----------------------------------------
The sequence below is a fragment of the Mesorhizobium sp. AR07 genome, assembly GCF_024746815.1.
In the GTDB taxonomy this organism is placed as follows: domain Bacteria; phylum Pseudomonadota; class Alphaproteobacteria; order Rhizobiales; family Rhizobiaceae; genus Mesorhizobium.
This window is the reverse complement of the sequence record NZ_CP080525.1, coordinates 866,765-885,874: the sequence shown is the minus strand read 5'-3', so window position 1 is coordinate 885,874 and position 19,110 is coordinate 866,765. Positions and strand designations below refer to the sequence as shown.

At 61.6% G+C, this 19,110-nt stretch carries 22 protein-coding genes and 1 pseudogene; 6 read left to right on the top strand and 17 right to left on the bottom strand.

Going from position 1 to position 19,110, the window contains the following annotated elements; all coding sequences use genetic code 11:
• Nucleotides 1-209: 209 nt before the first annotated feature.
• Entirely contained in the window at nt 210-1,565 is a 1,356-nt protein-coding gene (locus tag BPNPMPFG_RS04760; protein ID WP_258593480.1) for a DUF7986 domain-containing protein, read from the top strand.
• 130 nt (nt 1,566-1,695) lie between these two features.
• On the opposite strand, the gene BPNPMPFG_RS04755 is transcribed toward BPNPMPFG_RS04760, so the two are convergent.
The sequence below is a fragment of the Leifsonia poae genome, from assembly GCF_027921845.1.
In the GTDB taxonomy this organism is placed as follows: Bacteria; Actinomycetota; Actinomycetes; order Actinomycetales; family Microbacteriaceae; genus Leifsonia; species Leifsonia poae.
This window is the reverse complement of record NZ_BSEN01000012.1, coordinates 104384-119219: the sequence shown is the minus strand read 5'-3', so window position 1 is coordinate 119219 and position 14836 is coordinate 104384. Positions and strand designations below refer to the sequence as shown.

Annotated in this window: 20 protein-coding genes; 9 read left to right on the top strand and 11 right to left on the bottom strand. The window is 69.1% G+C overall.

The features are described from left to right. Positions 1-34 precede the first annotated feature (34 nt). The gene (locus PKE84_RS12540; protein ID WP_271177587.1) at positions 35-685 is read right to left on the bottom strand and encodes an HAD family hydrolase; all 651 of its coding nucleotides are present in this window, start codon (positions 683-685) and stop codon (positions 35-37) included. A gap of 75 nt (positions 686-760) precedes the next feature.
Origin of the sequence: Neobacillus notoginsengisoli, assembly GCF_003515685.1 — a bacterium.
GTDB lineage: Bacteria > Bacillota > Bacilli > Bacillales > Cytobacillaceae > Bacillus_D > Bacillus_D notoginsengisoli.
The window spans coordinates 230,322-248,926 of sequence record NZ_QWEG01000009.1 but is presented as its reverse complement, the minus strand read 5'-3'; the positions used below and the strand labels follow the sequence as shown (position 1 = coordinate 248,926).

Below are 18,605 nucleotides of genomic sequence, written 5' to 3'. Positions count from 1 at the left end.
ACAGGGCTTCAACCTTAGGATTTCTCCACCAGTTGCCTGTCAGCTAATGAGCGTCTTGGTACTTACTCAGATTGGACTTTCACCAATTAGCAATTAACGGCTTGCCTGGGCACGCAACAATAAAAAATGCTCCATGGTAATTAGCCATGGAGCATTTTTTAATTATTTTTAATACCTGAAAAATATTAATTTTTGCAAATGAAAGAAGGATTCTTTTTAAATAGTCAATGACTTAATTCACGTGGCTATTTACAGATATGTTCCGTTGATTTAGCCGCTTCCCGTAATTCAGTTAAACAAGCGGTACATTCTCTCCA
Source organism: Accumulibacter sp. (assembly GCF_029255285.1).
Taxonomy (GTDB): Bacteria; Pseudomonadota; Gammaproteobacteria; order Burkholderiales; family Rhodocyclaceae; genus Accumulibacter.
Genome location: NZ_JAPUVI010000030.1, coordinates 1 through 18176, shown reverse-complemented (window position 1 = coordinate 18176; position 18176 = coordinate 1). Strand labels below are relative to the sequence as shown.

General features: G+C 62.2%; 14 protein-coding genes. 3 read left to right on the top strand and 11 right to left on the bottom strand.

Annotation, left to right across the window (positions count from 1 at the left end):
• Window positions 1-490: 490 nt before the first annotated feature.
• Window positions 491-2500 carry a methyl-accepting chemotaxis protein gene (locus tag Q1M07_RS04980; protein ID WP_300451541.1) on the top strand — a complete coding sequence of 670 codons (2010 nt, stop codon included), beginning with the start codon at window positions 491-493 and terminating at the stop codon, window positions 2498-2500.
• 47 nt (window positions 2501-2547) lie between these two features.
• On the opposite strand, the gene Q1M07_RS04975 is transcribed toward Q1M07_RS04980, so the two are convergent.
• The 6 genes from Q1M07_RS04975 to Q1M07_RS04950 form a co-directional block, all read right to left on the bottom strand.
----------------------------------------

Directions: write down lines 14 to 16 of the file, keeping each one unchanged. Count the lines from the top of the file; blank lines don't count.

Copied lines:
The features are described from left to right. Positions 1-34 precede the first annotated feature (34 nt). The gene (locus PKE84_RS12540; protein ID WP_271177587.1) at positions 35-685 is read right to left on the bottom strand and encodes an HAD family hydrolase; all 651 of its coding nucleotides are present in this window, start codon (positions 683-685) and stop codon (positions 35-37) included. A gap of 75 nt (positions 686-760) precedes the next feature.
Origin of the sequence: Neobacillus notoginsengisoli, assembly GCF_003515685.1 — a bacterium.
GTDB lineage: Bacteria > Bacillota > Bacilli > Bacillales > Cytobacillaceae > Bacillus_D > Bacillus_D notoginsengisoli.